BLOWING ROCK – The town’s sustainable management plans, ambulance services and the best use for Davant Field were just some of the issues discussed during the second day of the Blowing Rock town council’s 2021 Winter Retreat. The meeting, which took place on Jan. 26 began at 8:30 a.m. and was streamed live for the public on both Zoom and YouTube.
The meeting got underway with Tracy Brown, Blowing Rock’s TDA executive director, discussing the joint organization’s sustainable tourism management plan. Brown touched on the impact that the COVID-19 pandemic had on tourism-based communities across the state and what the increase in visitors wishing to socially distance themselves outdoors meant for mountain villages such as Blowing Rock.
“There are kids out on the front line who are putting themselves at risk. Then we get the volume that we get, we have restaurants that can’t accommodate them, you have hotels that are overrun, overworked, so it’s been tough,” said Brown, referring to the large increase in traffic seen in the small community last fall. If all goes according to plan, the sustainable management plan would allow High Country visitors to enjoy the region, without overwhelming the town. This means implementing practices such as not holding multiple festivals in one weekend and limiting the shutting down mainstreet for outside organization events. Huge spikes in tourist traffic not only means impacts on local roads, but also on the area’s natural resources. A solid sustainable management plan may help mitigate these types of environmental impacts.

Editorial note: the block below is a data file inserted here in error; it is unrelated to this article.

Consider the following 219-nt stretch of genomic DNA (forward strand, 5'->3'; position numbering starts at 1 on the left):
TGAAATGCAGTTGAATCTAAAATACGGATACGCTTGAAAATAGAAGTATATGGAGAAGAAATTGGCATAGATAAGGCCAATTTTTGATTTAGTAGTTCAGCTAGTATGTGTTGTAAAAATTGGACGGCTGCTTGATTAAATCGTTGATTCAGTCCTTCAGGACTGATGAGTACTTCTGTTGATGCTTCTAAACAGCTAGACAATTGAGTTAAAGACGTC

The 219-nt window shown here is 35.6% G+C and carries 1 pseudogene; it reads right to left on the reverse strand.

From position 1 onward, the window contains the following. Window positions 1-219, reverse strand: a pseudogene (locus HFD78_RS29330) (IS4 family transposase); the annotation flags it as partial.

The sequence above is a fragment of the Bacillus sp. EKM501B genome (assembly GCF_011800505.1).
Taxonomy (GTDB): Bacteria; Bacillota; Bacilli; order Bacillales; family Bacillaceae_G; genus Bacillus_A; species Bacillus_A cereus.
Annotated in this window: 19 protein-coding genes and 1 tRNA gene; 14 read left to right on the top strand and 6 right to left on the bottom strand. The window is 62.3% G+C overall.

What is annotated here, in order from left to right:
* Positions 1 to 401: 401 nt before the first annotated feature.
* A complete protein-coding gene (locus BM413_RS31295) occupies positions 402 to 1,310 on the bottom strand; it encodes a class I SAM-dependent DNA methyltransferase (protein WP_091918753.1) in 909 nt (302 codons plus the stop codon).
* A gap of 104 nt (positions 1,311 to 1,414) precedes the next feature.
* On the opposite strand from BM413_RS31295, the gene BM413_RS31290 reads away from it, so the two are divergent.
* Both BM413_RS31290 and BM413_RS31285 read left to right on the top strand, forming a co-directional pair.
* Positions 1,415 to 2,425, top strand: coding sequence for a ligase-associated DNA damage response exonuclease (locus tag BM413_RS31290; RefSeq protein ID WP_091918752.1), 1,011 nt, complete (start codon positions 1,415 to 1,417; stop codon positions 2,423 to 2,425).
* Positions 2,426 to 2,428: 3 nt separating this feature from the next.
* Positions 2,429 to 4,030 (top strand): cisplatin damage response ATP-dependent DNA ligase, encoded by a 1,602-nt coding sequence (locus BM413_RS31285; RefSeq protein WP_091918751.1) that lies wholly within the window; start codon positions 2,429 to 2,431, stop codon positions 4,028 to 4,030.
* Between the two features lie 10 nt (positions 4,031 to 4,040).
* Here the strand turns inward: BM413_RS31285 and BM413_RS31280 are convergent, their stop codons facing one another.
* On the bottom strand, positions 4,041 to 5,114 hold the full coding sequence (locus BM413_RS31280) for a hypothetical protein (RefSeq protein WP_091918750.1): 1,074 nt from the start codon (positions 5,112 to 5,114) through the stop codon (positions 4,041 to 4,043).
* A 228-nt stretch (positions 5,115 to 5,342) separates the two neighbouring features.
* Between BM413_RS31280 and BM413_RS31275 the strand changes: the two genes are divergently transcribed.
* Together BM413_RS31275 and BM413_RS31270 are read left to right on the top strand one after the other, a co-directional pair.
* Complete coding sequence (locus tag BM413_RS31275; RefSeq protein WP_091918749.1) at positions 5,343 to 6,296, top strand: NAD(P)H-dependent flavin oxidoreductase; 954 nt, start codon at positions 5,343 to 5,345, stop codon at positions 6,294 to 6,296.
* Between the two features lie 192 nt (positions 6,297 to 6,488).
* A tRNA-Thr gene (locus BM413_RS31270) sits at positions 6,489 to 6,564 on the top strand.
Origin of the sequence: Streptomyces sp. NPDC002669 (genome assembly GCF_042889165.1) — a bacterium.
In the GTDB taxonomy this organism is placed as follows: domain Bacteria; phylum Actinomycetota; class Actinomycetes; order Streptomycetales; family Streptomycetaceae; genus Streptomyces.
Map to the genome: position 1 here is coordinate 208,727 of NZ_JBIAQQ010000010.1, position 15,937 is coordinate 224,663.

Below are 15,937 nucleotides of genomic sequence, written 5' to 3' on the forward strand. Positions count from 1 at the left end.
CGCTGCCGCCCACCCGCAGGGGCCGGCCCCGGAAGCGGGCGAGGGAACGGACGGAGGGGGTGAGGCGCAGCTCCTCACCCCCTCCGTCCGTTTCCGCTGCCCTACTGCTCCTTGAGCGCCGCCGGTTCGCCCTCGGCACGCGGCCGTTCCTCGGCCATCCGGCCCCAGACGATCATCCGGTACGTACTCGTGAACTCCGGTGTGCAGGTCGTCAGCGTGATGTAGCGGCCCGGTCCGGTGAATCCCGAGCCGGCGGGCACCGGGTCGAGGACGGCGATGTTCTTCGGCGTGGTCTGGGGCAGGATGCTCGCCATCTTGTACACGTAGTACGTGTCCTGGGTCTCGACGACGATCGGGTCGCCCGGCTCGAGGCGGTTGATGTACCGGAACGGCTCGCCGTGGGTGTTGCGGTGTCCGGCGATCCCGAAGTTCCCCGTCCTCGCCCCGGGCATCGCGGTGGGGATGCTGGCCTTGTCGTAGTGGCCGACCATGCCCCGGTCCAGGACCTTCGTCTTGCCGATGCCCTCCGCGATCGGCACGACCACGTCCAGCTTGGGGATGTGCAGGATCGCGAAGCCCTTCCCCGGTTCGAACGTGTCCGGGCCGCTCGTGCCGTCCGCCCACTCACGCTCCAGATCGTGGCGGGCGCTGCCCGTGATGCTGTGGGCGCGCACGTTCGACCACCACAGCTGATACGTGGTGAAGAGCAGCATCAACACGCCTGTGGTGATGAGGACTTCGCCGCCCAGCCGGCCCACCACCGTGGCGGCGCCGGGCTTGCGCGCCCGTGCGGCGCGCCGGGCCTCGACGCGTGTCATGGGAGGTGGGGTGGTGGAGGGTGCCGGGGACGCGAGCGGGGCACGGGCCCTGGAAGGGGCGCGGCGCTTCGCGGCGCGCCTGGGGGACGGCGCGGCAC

“One of the issues that we’re seeing, is that we have a lot of people using our facilities. I don’t mean just Blowing Rock, I mean the parkway, the trails, etc. that aren’t really accustomed to this kind of outdoor adventure, and they don’t know how to treat it” said Brown. “So they’re crossing over fences that they shouldn’t, they’re taking trails that they shouldn’t be, they’re littering. That’s something I think may come out of this, is how we would play a role, not just as a TDA but as a community in supporting sustainable practices and how to treat the environment around us.”
Following discussions about the town’s sustainable management plan, Blowing Rock officials revived conversations about the town’s ambulance service. During the discussion, the town council was joined by Blowing Rock’s fire chief, Kent Graham, who began the talks by sharing what the local emergency services had done to improve their level of care and responses. Some of the improvements included the construction of new fire stations, fire and rescue mergers, improvements to their insurance rating and the addition of trench and swift water rescue certifications.
Regarding the ambulance situation, Graham provided in depth analysis of the issues regarding response times and medical coverage throughout Watauga County. This also included discussion about partnerships and mutual aid agreements with blowing Rock and neighboring stations. This discourse is part of an ongoing conversation about the gaps in ambulance service in Blowing Rock and whether or not the town should have it’s own full-time ambulance station in town.
“It’s not a matter of distribution, it’s a matter of not having enough ambulances on duty,” said Graham. “There are some layers to that onion, regarding how many ambulances are on duty and what percentages of the time is one or more of those ambulances taking an interfacility transfer from Watauga to Baptist, or CMC, or Johnson City.”